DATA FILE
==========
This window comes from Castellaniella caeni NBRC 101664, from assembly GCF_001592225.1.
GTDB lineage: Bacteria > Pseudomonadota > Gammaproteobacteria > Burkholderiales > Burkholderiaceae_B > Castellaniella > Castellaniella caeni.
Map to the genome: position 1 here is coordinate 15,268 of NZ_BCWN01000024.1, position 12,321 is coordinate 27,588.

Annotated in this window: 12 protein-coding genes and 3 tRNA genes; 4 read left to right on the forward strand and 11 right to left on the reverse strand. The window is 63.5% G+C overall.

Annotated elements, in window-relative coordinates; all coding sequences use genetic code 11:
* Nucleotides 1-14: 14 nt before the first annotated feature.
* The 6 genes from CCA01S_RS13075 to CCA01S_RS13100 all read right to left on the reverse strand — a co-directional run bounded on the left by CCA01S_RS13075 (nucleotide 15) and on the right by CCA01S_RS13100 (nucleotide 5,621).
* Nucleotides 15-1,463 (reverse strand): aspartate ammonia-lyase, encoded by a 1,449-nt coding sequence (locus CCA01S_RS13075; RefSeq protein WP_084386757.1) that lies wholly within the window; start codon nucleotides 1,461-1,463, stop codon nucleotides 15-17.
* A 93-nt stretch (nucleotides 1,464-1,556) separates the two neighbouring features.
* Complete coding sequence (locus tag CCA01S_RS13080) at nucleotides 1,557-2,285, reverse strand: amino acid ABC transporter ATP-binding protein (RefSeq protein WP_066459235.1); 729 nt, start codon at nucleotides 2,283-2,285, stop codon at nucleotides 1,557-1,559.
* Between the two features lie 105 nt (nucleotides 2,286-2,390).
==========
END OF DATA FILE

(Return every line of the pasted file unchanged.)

This window comes from Castellaniella caeni NBRC 101664, from assembly GCF_001592225.1.
GTDB lineage: Bacteria > Pseudomonadota > Gammaproteobacteria > Burkholderiales > Burkholderiaceae_B > Castellaniella > Castellaniella caeni.
Map to the genome: position 1 here is coordinate 15,268 of NZ_BCWN01000024.1, position 12,321 is coordinate 27,588.

Annotated in this window: 12 protein-coding genes and 3 tRNA genes; 4 read left to right on the forward strand and 11 right to left on the reverse strand. The window is 63.5% G+C overall.

Annotated elements, in window-relative coordinates; all coding sequences use genetic code 11:
* Nucleotides 1-14: 14 nt before the first annotated feature.
* The 6 genes from CCA01S_RS13075 to CCA01S_RS13100 all read right to left on the reverse strand — a co-directional run bounded on the left by CCA01S_RS13075 (nucleotide 15) and on the right by CCA01S_RS13100 (nucleotide 5,621).
* Nucleotides 15-1,463 (reverse strand): aspartate ammonia-lyase, encoded by a 1,449-nt coding sequence (locus CCA01S_RS13075; RefSeq protein WP_084386757.1) that lies wholly within the window; start codon nucleotides 1,461-1,463, stop codon nucleotides 15-17.
* A 93-nt stretch (nucleotides 1,464-1,556) separates the two neighbouring features.
* Complete coding sequence (locus tag CCA01S_RS13080) at nucleotides 1,557-2,285, reverse strand: amino acid ABC transporter ATP-binding protein (RefSeq protein WP_066459235.1); 729 nt, start codon at nucleotides 2,283-2,285, stop codon at nucleotides 1,557-1,559.
* Between the two features lie 105 nt (nucleotides 2,286-2,390).